PEBBLE BEACH -- The fans at Pebble Beach celebrated fan favorite Phil Mickelson's 49th birthday all Sunday long at the 2019 U.S. Open, serenading him with "Happy Birthday To You" on nearly every hole. The loudest coming after he sank a birdie putt on the 18th hole to finish the championship at 1-over par. 

It wasn't the birthday present Mickelson envisioned when the week began, but it's all his game allowed him to receive.

"Well, I don't know what else to say," Mickelson said after his round. "It's not like I'm going to stop trying. I enjoy the challenge. But I thought this was a really good chance for me.

"I just didn't -- I didn't putt my best, I didn't chip my best. I actually played okay tee to green. I hit a lot of good shots. And my short game was not what it usually is and hasn't been this year. So I'm going to work on that a little bit. I feel like my game has been coming around and I want to finish off this summer."

After winning the AT&T Pro-Am at Pebble in February, many thought Phil would be a factor at the U.S. Open, a tournament he's had a record six runner-up finishes in. But Mickelson never was a factor a the iconic course. The next time the U.S. Open returns to Pebble Beach will be in 2027 when Mickelson will be 57. This, more likely than not, was his last shot to win the big one at a course that means so much to him.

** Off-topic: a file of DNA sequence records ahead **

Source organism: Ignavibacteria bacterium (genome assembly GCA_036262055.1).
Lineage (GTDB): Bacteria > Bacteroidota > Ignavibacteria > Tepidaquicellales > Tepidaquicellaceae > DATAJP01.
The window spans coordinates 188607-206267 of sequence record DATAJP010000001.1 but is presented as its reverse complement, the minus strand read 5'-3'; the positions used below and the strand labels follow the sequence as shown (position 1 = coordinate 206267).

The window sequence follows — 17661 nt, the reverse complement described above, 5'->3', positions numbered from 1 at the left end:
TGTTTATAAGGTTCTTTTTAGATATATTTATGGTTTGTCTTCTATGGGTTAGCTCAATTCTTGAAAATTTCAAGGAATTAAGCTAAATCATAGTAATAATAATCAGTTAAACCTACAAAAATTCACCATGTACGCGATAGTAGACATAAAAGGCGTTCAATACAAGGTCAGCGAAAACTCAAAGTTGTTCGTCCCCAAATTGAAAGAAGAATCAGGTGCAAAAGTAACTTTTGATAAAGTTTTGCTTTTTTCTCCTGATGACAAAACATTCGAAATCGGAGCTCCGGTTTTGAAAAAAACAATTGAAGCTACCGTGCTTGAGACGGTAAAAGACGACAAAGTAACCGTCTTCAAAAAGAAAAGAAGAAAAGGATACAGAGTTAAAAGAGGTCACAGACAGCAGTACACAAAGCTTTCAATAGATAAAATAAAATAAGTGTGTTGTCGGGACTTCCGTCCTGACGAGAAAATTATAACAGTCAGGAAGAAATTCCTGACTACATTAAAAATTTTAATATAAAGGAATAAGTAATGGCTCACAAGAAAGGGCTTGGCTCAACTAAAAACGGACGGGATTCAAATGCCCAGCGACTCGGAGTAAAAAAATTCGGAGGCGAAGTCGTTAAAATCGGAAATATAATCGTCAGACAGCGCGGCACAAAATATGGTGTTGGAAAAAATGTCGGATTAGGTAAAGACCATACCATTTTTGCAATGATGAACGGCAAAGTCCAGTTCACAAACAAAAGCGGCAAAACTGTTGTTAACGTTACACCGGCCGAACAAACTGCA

"Dealing with losing in this game is a huge thing because even the best -- the greatest winners win such a small percentage of the time," Mickelson said.

"But I have had so many special moments here at Pebble Beach that I can't help but play here and not be thankful and appreciative and grateful for all the gifts that I've been given and to be able to play and compete in this event. This was my first event as a pro, 1992, here. Even though I didn't play my best this week it is a special place and so fun to be a part of it."

At 49, Mickelson appears to be running out of years to compete at a high level in major championships. 

His last second-place finish at the U.S. Open came in 2013 at Merion. A month later he won The British Open championship, his last major win to date.  

Since then, the five-time major champion has struggled in majors, with only three top 10s in 23 starts. 

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Next year, the U.S. Open heads back to Winged Foot, the site of Mickelson's most famous near-miss when he double-bogeyed the final hole to lose to Geoff Ogilvy by one shot in 2006. 

Mickelson will be there, having just turned 50, hoping he still has some magic left for the big stage.